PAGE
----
Elizabeth: This summer, we went to a family reunion for my husband’s side, and I typically put my book news in my Christmas letter that all the family gets. But I guess they don’t all read down to the bottom (and I don’t make a huge deal out of the book stuff, just more a few lines at the end.) Anyway, at the reunion, I had four different people ask me if I’d written my second book yet. There was much laughter when I finally managed to explain (trying to spare feelings as much as I could) that I had just released my tenth book, so yes, the second book had, in fact, been written.

Great story! Thanks so much for taking a few moments to chat. If you’d like a chance to win a copy of Elizabeth’s newest release, A Dash of Daring, please leave a comment. You’ll have your choice of e-Book or print.

A Dash of DaringDashFront

God doesn’t always call us to do what’s easy.

Amy Harris is the after-school care coordinator and long-term sub at the same inner city high school she graduated from. She’s always avoided the complications of dating outside her multi-ethnic heritage. Until Zach got hired.

Zach Wilson took a teaching job in a D.C. public school as part of a student-loan forgiveness program. Nearing the end of his commitment, a possibility arises to move to a magnet school in the suburbs. But will leaving the city end things with Amy before they really have a chance to start?

As Zach and Amy work together on the school’s annual holiday program, they must each decide if they’ll dare to follow where God calls.


Elizabeth Maddrey began writing stories as soon as she could form the letters properly and has never looked back. Though her practical nature and love of math and organization steered her into computer science for college and graduate school, she has always had one or more stories in progress to occupy her free time. When she isn’t writing, Elizabeth is a voracious consumer of books and has mastered the art of reading while undertaking just about any other activity. She loves to write about Christians who struggle through their lives, dealing with sin and receiving God’s grace.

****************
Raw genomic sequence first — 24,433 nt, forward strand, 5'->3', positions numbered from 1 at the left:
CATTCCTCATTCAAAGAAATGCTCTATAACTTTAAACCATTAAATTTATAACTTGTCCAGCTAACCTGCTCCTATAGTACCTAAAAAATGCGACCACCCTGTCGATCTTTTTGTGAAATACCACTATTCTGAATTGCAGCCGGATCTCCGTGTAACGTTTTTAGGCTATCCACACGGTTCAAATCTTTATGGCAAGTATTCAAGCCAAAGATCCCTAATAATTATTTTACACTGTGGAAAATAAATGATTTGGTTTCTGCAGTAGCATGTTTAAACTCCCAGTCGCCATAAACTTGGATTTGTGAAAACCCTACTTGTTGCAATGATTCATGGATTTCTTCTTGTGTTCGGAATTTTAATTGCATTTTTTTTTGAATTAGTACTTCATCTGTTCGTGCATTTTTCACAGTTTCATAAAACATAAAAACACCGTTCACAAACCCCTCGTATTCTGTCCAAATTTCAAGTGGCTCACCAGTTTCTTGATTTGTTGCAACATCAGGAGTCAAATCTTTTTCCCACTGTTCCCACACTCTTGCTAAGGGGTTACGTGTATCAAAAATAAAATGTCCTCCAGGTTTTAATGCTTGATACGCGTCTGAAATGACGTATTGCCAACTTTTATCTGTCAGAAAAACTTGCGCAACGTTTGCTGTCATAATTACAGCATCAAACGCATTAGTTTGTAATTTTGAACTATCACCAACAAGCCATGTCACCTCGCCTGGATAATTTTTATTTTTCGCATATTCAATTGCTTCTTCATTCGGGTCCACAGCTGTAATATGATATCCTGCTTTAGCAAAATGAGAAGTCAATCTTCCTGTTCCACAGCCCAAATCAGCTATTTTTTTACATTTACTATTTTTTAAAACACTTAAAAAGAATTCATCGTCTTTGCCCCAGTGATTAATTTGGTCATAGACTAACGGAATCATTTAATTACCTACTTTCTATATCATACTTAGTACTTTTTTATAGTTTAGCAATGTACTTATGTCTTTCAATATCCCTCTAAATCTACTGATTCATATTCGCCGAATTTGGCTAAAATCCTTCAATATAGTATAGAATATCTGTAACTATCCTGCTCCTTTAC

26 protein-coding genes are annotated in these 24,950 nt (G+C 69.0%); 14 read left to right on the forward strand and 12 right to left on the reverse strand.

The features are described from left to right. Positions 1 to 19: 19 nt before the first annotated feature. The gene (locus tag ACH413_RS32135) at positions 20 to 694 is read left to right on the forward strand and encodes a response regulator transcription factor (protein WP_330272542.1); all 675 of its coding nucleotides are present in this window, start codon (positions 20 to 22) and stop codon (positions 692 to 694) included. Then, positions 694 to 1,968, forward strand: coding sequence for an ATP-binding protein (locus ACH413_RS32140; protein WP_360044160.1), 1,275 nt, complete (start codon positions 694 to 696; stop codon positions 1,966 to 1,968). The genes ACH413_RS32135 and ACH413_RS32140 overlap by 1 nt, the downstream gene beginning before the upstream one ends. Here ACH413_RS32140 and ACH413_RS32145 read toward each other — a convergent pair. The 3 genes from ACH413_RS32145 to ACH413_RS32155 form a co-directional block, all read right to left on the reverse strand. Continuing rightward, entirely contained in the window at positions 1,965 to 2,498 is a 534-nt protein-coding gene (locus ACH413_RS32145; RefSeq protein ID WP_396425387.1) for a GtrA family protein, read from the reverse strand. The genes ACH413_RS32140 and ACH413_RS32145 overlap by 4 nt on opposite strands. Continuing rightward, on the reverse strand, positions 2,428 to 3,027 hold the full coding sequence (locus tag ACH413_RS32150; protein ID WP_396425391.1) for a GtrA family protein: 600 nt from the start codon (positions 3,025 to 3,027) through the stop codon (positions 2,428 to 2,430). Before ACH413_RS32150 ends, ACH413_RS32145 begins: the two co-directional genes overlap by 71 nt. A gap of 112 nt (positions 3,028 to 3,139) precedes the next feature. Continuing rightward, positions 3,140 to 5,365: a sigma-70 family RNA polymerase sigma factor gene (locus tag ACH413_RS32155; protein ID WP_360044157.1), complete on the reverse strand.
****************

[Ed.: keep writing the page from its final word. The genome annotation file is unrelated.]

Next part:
Elizabeth lives in the suburbs of Washington D.C. with her husband and their two incredibly active little boys. She invites you to interact with her at her website www.ElizabethMaddrey.com or on Facebook: http://www.facebook.com/ElizabethMaddrey

Social Media:

Website: http://www.ElizabethMaddrey.com

Facebook: http://www.Facebook.com/ElizabethMaddrey

Twitter: @elizabethmaddre

Pinterest: http://www.pinterest.com/emaddrey/

Google+: https://plus.google.com/u/0/+ElizabethMaddrey/posts



Education: Hollywood Style

By Tammy Trail

I truly could not think of a single topic on the subject of education that had not already been addressed by my lovely crew members.

I began to wonder about teachers who had made a difference in the lives of their students. Teachers who love their profession, and were willing to sacrifice for those they taught. The kind that became the inspiration for stories told on the big screen.

Freedom Writers“Freedom Writers” is a true story based on the experiences of Erin Gruwell and her class of high school students at Woodrow Wilson Classical High School. This dynamic teacher sees how much segregation, poverty, and lack of support affects her students. To combat their own racism, she teaches them about the holocaust. Survivors of the holocaust come and talk to her class, and she takes them on a field trip to the “Museum of Tolerance.” She is willing to work extra jobs to provide more books, and journals for her class. In their journals, the students write about abuse, watching a friend die, or being evicted.

When she is told she can no longer teach her class, Erin fights to keep her students, convincing the superintendent to allow her to teach those students for their junior and senior years. Erin Gruwell’s success is proven with many of her students graduating high school, and going on to attend college. What I liked about this teacher is her willingness to do whatever it took to see her students succeed.